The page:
Against a side wall of the teeming throne room, on this particular afternoon, stood Vokal, nobleman of Ammad. On his smooth, finely featured face was his accustomed air of dreamy disinterest in his surrounds, his soft gray hair was carefully arranged to point up its natural wave, his slender shapely arms were carelessly folded across the chest of his plain white tunic. There was no purple edging on that tunic now; in the palace of Jaltor only the king himself could display that color.

Beneath that serene exterior, however, was no serenity. Vokal was badly worried. Eleven suns had passed since the day word of Heglar’s attempt to kill Jaltor had electrified all Ammad. Guards had hustled the old man roughly from the throne room and from that moment on no one heard of him again.

But he should have been heard of! Four slaves of slaves the lowest human element in Ammad should have dragged his traitorous old body through Ammad’s streets to be spat upon and reviled by loyal citizens.

And Garlud what of Garlud? No one had seen him either since that day. Not that his absence caused much speculation almost none in fact. It was not unusual for Ammad’s noblemen to absent themselves from the city for days, even moons, on end. A hunting trip, a visit to friends in other of Ammad’s cities any of several explanations would have accounted for his disappearance.

The true reason should have been his involvement in Heglar’s plot to do away with Jaltor. But only Vokal of all Ammad’s thousands could know that and he had no business knowing it. Garlud’s affairs were going on smoothly in his absence, in charge of the captain of his guards. By this time, if Vokal’s plans had not miscarried, the silvery haired nobleman should have been summoned by Jaltor, told of Garlud’s perfidy, and his holdings and position handed to him in view of Jotan’s continued absence.

And then there was Rhoa Heglar’s young and beautiful wife ... and Vokal’s mistress. He had not seen her since the day her husband had made the attempt on Jaltor’s life. This was agreed upon between them for safety’s sake; the understanding was that once Heglar’s death was known, Vokal could court and win her in the usual manner.

But what had been foreseen as only two or three days of separation had lengthened into eleven and still no word of Heglar’s fate. Long before this those thousand tals paid to Heglar should have come back into Vokal’s hands, accompanied by Rhoa herself. Vokal was becoming increasingly uneasy about those missing tals; let enough time elapse before he could take Rhoa as mate and she might reconsider, refuse Vokal and keep the thousand tals for herself. There would be nothing he could do about it, either. To threaten her or use force could anger her into betraying him.... Vokal shuddered. Only this morning she had sent word to him that she was tired of this uncertainty, that something must be done to learn what had happened to her husband.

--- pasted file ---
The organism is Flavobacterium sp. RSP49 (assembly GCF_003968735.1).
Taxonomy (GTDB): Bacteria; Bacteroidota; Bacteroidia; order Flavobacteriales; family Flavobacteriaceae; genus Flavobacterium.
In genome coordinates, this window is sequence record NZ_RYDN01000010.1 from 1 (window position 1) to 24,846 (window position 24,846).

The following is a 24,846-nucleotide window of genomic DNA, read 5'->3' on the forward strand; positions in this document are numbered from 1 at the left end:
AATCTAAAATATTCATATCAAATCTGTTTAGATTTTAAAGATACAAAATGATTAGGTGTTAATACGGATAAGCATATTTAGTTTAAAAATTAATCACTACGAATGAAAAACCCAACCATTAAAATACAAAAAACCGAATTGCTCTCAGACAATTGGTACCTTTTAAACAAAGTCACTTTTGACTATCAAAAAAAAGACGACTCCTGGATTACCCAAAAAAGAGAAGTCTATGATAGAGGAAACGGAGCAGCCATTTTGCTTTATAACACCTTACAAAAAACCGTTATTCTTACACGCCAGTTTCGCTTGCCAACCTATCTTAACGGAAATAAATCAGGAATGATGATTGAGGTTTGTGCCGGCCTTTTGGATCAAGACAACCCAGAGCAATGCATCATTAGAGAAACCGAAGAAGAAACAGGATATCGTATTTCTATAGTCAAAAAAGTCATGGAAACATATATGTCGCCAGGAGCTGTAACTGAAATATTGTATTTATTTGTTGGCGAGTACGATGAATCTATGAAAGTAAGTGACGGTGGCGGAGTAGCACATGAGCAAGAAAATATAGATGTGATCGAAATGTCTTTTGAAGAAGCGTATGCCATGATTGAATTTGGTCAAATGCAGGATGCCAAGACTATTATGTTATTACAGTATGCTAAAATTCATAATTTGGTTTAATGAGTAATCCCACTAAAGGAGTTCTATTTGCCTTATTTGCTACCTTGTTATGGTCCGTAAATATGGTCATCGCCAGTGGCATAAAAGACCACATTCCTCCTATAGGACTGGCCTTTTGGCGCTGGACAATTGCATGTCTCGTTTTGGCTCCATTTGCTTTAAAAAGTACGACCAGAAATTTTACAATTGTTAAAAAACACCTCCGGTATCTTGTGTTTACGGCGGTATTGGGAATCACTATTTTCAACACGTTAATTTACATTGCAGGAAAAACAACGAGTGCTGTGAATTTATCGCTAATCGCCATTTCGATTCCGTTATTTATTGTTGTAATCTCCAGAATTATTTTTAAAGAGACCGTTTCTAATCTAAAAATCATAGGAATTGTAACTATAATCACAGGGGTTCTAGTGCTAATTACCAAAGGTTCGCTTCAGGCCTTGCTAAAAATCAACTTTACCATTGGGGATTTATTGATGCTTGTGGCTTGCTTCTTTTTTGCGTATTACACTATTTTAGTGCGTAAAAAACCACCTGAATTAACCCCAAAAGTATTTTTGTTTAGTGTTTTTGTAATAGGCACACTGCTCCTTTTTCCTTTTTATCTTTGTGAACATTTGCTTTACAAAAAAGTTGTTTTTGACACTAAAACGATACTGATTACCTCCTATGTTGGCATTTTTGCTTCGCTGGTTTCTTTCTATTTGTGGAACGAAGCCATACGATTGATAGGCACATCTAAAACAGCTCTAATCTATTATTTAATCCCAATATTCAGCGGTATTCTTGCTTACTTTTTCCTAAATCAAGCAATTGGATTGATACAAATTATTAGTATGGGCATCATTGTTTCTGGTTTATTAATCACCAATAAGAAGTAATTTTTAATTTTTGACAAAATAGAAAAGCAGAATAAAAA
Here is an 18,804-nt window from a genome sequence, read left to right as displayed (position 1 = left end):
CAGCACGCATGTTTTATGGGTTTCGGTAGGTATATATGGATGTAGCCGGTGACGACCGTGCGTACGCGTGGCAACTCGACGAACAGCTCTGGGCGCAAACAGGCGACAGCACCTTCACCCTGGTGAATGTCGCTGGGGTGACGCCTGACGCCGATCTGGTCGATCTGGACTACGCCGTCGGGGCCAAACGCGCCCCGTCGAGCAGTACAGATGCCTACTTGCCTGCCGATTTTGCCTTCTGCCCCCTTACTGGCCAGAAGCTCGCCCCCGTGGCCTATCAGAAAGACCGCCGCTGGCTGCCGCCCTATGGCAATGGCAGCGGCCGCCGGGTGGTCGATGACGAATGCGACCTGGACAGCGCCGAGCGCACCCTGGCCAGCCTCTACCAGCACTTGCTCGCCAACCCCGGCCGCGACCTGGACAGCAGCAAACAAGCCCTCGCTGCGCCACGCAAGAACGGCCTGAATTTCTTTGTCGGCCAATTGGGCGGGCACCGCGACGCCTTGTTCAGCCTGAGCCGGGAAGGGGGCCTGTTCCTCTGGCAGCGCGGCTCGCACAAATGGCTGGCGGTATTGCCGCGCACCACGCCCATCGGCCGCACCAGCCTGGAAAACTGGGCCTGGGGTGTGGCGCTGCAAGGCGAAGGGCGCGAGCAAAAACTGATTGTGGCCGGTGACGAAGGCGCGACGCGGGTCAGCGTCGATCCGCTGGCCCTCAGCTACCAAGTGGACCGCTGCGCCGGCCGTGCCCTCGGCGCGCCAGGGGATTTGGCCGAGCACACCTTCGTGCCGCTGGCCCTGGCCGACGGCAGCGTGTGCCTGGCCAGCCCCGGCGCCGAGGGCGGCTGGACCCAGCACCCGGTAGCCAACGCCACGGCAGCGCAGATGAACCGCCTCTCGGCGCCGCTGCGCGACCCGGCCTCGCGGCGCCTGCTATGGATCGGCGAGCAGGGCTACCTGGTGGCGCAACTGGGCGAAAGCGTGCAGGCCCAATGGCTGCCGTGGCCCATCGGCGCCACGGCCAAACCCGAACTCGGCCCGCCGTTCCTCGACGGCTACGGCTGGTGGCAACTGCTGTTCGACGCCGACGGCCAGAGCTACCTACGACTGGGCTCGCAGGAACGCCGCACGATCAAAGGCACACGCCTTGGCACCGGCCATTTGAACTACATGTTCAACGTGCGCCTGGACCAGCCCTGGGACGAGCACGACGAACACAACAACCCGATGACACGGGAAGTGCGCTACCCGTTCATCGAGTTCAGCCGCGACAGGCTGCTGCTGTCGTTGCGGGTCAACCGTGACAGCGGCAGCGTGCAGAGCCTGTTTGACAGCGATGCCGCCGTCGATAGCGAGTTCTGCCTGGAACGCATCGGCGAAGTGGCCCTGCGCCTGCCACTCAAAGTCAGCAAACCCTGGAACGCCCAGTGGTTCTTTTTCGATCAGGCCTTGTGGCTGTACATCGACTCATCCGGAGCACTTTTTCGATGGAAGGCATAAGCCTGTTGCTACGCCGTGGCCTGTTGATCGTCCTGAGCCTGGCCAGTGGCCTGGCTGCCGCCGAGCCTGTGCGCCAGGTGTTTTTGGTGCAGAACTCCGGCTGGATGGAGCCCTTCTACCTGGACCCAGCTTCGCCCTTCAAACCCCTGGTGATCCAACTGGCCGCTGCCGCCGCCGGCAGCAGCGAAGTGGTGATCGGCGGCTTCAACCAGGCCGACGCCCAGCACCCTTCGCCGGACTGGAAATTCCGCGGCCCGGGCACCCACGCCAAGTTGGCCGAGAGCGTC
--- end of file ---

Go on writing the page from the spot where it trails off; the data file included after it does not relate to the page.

Another thing: Ekbar and his men should have returned before this returned with word that Jotan, Garlud’s son, was dead and no longer in a position to step into his father’s sandals as first ranking nobleman of Ammad. What was delaying the man?

Well, Vokal told himself doggedly, he could wait no longer. There were ways to get at the truth ways that would not betray his interest in the matter. For instance, there was Sitab, an officer in Jaltor’s own palace guard....

But first would come another plan at breaking that wall of silence. This same morning, Vokal had remembered a case involving a merchant whose shop was on the boundary line between Vokal’s territory and the neighboring district belonging to Garlud. A moon or so before, one of Vokal’s collectors had informed Ekbar that this merchant was claiming allegiance to Garlud, even though his shop was not in the latter’s territory.

It was a minor matter and as a rule a nobleman did not complain to Jaltor about these single isolated cases. It was only when there was evidence of some systematic raid by a neighboring nobleman that a complaint was filed. Clearly Garlud had not ordered any such raid, but enough evidence was there at least to bring the matter to Jaltor’s attention, thus making it necessary for Garlud to defend himself against the charge.

“Vokal the noble Vokal.” The cry of Jaltor’s personal clerk rang out over the packed room. “Approach the Throne and present your plea.”

With gentle courtesy Vokal pushed between the press of humanity, passed through the line of armed guards and mounted the steps of Jaltor’s dais.

He bowed low before the giant ruler of Ammad. “Greetings, Most-High. Vokal, your loyal subject, begs permission to plead a grievance.”

Jaltor gave him a warm and friendly smile. He had always liked Vokal; the nobleman’s quiet manner and gentle courtliness were always welcome.

“It is unusual for the noble Vokal to have a grievance,” he said. “That in itself is in your favor. What is troubling you?”

“A matter of a boundary dispute involving a merchant in my territory. It seems he has been ‘influenced’ into transferring allegiance to another nobleman.”

Jaltor nodded his understanding. “Have you been bothered by many such cases involving the same nobleman?”

“No, Most-High,” Vokal said. “And I am quite sure Garlud knows nothing of this one. Perhaps one of his collectors is a bit over zealous. By bringing the matter to Garlud’s attention at this time, further incidents can be averted.”

Nothing changed in Jaltor’s expression at mention of Garlud’s name; Vokal was sure of that. He said, neither too quickly nor too slowly:

“I agree, noble Vokal: this must have happened without Garlud’s knowledge. Unfortunately the matter can not be brought to his attention just now, but I shall see to it that he hears about it at the earliest possible moment.”

It was an opening Vokal could not resist. “The noble Garlud is not in Ammad at present?”

“I believe not.” Jaltor’s voice and manner remained unchanged, but something flickered in his eyes something Vokal did not miss.